Height of Edwin Raub
The height of Edwin Raub is …m.
1. Where did Edwin Raub come from ?
Edwin Lynn Raub (May 14, 1921 – March 10, 1998) was a television personality and horror host under the name Uncle Ted in the Northeastern Pennsylvania viewing area of the United States. He is mostly known for hosting the programs Uncle Ted’s Children’s Party [Note 1] in the 1960s, Uncle Ted’s Ghoul School from 1974 to 1982 and Uncle Ted’s Monstermania from 1984 to 1997. He was posthumously inducted into the Horror Host Hall Of Fame in 2014. According to his first sidekick Richard Briggs: “He was a living legend, one of those guys who was around when (television) started up, and there’s not too many of those guys around anymore.”
2. What could we know about Edwin Raub besides his height ?
Edwin L. Raub (many resources erroneously list his middle initial as “C”) was born May 14, 1921 in Kingston, Pennsylvania to Samuel J. and Margaret Lynn Raub, the oldest of two sons. He was married to the former Angela Wiffen who had grown up in Wallington, Surrey, England. They had two daughters, Rita and Beth, and a son, Edwin L., Jr.
3. What are the projects of Edwin Raub ?
He had an uncle, named Edwin Hyde Raub, who fought during World War I, for the PA 109th Field Artillery A.E.F.; and died of pneumonia in Lyons, France.
4. Somme collaborations with Edwin Raub ?
During the Second World War, as a radio operator with the 82nd Airborne Division’s 505th Parachute Infantry Regiment Raub participated in D-Day and Operation Market Garden. According to author Cornelius Ryan’s best-selling account of the battle, A Bridge Too Far: “When tracer bullets began ripping through his canopy, Private Edwin Raub became so enraged that he deliberately side-slipped his chute so as to land next to the anti-aircraft gun. Without removing his harness, and dragging his parachute behind him, Raub rushed the Germans with his Tommy gun. He killed one, captured the others, and then, with plastic explosives destroyed the flak-gun barrels.”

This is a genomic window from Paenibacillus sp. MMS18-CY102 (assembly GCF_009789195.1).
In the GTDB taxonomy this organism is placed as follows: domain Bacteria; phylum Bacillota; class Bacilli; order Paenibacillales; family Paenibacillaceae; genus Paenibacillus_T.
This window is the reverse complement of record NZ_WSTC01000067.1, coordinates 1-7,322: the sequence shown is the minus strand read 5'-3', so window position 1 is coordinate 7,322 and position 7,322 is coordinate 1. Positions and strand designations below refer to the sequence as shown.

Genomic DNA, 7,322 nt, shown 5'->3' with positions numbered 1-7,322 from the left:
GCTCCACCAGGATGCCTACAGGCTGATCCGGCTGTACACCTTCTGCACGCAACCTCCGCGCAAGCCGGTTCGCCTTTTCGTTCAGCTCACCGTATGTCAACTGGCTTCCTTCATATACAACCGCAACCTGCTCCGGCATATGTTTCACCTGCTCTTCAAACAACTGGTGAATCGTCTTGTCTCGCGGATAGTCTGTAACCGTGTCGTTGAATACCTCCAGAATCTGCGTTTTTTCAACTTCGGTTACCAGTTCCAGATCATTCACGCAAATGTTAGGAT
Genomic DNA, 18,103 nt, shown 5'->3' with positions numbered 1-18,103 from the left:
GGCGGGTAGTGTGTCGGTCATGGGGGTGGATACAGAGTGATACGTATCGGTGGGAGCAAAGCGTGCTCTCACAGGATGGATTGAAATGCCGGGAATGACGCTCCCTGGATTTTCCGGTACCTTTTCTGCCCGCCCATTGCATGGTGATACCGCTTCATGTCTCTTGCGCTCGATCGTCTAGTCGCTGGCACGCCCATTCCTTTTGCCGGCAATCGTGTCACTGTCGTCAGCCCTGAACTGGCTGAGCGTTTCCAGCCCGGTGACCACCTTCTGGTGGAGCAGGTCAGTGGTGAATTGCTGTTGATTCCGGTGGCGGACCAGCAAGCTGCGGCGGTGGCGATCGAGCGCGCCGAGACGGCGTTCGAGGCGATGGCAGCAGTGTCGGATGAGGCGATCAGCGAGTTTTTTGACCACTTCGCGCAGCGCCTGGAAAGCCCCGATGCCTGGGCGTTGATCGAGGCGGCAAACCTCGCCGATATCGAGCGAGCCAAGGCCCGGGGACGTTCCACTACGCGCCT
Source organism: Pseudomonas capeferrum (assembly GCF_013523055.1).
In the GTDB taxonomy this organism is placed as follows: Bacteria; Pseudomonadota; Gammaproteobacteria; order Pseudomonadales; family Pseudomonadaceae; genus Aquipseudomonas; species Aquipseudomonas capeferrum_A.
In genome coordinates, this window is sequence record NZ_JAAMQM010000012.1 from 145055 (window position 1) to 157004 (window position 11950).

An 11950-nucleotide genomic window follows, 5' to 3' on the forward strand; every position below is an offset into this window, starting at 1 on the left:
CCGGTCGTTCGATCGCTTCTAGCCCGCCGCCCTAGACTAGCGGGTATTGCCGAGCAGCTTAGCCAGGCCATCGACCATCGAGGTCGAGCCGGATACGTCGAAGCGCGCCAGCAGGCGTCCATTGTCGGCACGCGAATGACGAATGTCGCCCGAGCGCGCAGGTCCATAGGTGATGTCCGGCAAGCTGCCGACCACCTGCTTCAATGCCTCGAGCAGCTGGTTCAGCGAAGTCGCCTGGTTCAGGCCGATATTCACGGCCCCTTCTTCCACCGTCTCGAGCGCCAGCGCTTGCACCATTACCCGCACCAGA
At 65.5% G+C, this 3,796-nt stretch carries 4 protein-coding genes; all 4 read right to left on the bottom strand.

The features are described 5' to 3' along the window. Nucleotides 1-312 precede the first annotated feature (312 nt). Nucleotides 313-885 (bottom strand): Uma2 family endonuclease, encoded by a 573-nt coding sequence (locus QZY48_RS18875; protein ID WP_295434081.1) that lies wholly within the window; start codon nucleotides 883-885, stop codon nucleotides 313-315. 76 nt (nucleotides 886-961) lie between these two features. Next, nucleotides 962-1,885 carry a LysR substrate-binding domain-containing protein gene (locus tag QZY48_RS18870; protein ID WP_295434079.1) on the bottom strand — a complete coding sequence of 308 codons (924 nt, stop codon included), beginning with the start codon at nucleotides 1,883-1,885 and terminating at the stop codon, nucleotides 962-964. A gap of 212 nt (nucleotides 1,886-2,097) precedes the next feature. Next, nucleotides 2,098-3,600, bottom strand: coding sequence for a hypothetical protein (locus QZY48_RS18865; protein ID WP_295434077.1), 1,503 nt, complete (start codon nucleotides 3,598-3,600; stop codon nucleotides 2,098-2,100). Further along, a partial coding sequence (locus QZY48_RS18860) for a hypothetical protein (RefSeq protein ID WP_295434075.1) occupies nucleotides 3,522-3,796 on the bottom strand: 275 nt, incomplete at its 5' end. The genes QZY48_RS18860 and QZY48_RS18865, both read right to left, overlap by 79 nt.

A few days later during a German artillery barrage Pvt. Raub was severely burned on both of his hands when some gasoline cans near him exploded when hit; he later received two Purple Hearts. Raub was always humble about his wartime service and tended to downplay his efforts. In 1977 he told The Scranton Times, “I was in the paratroopers because it meant an additional $50 a month in pay. When I jumped from the plane, my main concern was just to get to the ground in one piece. Sure, I saw the shells’ effects, but if I had had my choice, I wouldn’t have landed right in the middle of the gun emplacement!”
It was during his wartime convalescence that Raub became interested in sleight-of-hand and card tricks, initially to regain the dexterity and function of his injured hands, later finding it a good way amuse himself and his fellow wounded comrades. Upon returning home he became a copywriter at local radio station WARM-FM. He also wrote dialog for commercials and would sometimes perform voice-over work. His card trick and magic hobby “just got away” and became a sideline, performing for churches and private parties then graduating to clubs, resorts, store promotions, fairs, schools, and “every mall in Northeastern Pennsylvania.” His initial foray into television was in the mid-1950s at WBRE-TV as a fill-in for a leprechaun character named Mr. Nobody, later performing on the same program as “Professor Feathers,” complete with homemade costume. Moving to WDAU-TV, Raub hosted his first program The Uncle Ted Show performing magic tricks for his studio audience.
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